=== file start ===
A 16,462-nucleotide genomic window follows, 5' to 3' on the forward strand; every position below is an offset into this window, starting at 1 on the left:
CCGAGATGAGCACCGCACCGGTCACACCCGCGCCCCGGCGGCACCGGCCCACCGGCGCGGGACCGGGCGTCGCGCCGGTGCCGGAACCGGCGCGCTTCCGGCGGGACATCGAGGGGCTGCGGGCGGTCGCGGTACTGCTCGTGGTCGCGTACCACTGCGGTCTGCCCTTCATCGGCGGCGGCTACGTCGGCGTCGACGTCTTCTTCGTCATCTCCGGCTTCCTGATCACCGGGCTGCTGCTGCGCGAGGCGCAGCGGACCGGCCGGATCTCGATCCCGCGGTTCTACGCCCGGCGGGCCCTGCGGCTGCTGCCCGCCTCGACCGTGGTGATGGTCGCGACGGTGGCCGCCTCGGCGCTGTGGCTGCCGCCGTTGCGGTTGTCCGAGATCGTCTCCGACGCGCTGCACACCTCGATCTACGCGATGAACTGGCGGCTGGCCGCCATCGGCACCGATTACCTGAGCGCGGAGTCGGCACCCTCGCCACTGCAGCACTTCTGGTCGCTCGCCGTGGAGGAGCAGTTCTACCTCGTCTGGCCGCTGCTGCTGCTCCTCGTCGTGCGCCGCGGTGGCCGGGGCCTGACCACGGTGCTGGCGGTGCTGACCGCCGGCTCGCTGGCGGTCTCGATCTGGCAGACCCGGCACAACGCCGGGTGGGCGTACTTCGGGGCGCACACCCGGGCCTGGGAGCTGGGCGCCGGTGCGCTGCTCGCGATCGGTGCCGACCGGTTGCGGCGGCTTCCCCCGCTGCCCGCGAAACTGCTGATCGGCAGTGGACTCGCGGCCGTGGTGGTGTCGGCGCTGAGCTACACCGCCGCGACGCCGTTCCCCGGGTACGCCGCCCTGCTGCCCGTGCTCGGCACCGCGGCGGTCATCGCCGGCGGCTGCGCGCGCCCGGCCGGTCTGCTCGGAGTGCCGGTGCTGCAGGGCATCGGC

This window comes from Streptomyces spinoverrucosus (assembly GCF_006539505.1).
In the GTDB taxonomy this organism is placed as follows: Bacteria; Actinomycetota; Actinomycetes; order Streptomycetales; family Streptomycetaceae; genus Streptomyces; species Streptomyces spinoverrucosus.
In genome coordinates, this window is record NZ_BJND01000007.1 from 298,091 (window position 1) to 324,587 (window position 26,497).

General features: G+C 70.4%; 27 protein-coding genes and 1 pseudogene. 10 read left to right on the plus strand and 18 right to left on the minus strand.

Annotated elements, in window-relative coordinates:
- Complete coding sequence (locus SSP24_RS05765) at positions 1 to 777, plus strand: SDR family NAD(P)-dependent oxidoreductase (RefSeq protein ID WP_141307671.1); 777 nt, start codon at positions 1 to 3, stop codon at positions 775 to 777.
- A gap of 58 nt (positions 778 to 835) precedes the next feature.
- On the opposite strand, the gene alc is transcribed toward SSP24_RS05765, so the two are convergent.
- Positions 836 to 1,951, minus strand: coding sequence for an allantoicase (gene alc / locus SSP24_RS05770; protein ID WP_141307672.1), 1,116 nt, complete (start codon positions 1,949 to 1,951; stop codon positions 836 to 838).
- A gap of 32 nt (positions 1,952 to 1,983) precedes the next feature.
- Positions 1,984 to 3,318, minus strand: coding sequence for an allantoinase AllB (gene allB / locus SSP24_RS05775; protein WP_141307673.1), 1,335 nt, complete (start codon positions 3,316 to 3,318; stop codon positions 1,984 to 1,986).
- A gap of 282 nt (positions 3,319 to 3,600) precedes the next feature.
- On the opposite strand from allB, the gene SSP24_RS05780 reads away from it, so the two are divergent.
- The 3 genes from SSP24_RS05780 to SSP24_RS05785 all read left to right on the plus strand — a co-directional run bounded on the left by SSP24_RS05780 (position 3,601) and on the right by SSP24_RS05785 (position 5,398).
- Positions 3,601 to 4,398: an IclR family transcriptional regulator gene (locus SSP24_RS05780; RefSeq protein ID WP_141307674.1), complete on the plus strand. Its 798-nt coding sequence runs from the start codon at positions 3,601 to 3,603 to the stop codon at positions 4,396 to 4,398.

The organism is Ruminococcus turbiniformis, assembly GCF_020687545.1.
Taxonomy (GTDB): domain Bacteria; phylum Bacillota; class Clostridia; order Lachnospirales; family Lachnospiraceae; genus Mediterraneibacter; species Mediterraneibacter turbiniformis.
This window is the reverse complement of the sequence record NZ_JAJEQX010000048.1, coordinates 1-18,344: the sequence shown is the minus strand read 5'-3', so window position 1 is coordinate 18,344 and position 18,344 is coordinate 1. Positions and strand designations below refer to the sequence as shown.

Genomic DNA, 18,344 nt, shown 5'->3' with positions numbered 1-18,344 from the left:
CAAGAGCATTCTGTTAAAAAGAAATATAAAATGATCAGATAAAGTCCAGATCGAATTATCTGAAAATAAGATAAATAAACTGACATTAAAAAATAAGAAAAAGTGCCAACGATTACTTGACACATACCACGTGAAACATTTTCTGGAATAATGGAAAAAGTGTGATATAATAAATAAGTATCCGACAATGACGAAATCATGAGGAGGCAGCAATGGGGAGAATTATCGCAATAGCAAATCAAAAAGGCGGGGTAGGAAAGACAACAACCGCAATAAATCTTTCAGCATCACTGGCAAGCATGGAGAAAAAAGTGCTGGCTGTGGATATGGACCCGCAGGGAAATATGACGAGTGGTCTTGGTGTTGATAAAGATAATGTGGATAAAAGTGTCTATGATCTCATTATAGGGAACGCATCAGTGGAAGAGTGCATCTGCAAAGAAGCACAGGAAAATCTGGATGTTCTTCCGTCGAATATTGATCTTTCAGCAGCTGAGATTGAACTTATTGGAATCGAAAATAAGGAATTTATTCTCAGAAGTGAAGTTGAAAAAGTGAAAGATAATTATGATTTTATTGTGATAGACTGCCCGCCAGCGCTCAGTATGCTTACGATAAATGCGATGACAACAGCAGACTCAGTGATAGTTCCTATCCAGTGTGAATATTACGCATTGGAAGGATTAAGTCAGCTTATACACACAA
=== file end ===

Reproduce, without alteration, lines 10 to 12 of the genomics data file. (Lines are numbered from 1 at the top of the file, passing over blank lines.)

- On the opposite strand, the gene alc is transcribed toward SSP24_RS05765, so the two are convergent.
- Positions 836 to 1,951, minus strand: coding sequence for an allantoicase (gene alc / locus SSP24_RS05770; protein ID WP_141307672.1), 1,116 nt, complete (start codon positions 1,949 to 1,951; stop codon positions 836 to 838).
- A gap of 32 nt (positions 1,952 to 1,983) precedes the next feature.